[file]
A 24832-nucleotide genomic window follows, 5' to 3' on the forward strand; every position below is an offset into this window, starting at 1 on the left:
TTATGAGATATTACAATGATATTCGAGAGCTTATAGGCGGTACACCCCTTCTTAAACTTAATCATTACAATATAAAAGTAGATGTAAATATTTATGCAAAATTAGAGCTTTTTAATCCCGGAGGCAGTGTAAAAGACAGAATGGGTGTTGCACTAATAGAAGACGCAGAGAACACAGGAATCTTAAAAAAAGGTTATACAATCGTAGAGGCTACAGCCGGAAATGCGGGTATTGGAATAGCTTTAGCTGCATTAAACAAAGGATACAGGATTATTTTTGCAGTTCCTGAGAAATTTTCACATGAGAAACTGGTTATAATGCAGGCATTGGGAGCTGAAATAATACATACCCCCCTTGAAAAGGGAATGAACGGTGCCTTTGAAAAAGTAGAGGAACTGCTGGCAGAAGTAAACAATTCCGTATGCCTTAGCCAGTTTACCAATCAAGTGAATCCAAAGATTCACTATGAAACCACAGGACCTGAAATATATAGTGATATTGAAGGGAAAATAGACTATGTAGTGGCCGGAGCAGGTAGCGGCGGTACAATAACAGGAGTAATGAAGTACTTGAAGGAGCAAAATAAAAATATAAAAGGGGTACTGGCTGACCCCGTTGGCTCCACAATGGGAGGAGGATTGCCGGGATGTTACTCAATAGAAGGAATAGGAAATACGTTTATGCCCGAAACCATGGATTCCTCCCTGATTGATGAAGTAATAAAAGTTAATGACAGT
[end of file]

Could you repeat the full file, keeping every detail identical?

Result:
A 24832-nucleotide genomic window follows, 5' to 3' on the forward strand; every position below is an offset into this window, starting at 1 on the left:
TTATGAGATATTACAATGATATTCGAGAGCTTATAGGCGGTACACCCCTTCTTAAACTTAATCATTACAATATAAAAGTAGATGTAAATATTTATGCAAAATTAGAGCTTTTTAATCCCGGAGGCAGTGTAAAAGACAGAATGGGTGTTGCACTAATAGAAGACGCAGAGAACACAGGAATCTTAAAAAAAGGTTATACAATCGTAGAGGCTACAGCCGGAAATGCGGGTATTGGAATAGCTTTAGCTGCATTAAACAAAGGATACAGGATTATTTTTGCAGTTCCTGAGAAATTTTCACATGAGAAACTGGTTATAATGCAGGCATTGGGAGCTGAAATAATACATACCCCCCTTGAAAAGGGAATGAACGGTGCCTTTGAAAAAGTAGAGGAACTGCTGGCAGAAGTAAACAATTCCGTATGCCTTAGCCAGTTTACCAATCAAGTGAATCCAAAGATTCACTATGAAACCACAGGACCTGAAATATATAGTGATATTGAAGGGAAAATAGACTATGTAGTGGCCGGAGCAGGTAGCGGCGGTACAATAACAGGAGTAATGAAGTACTTGAAGGAGCAAAATAAAAATATAAAAGGGGTACTGGCTGACCCCGTTGGCTCCACAATGGGAGGAGGATTGCCGGGATGTTACTCAATAGAAGGAATAGGAAATACGTTTATGCCCGAAACCATGGATTCCTCCCTGATTGATGAAGTAATAAAAGTTAATGACAGT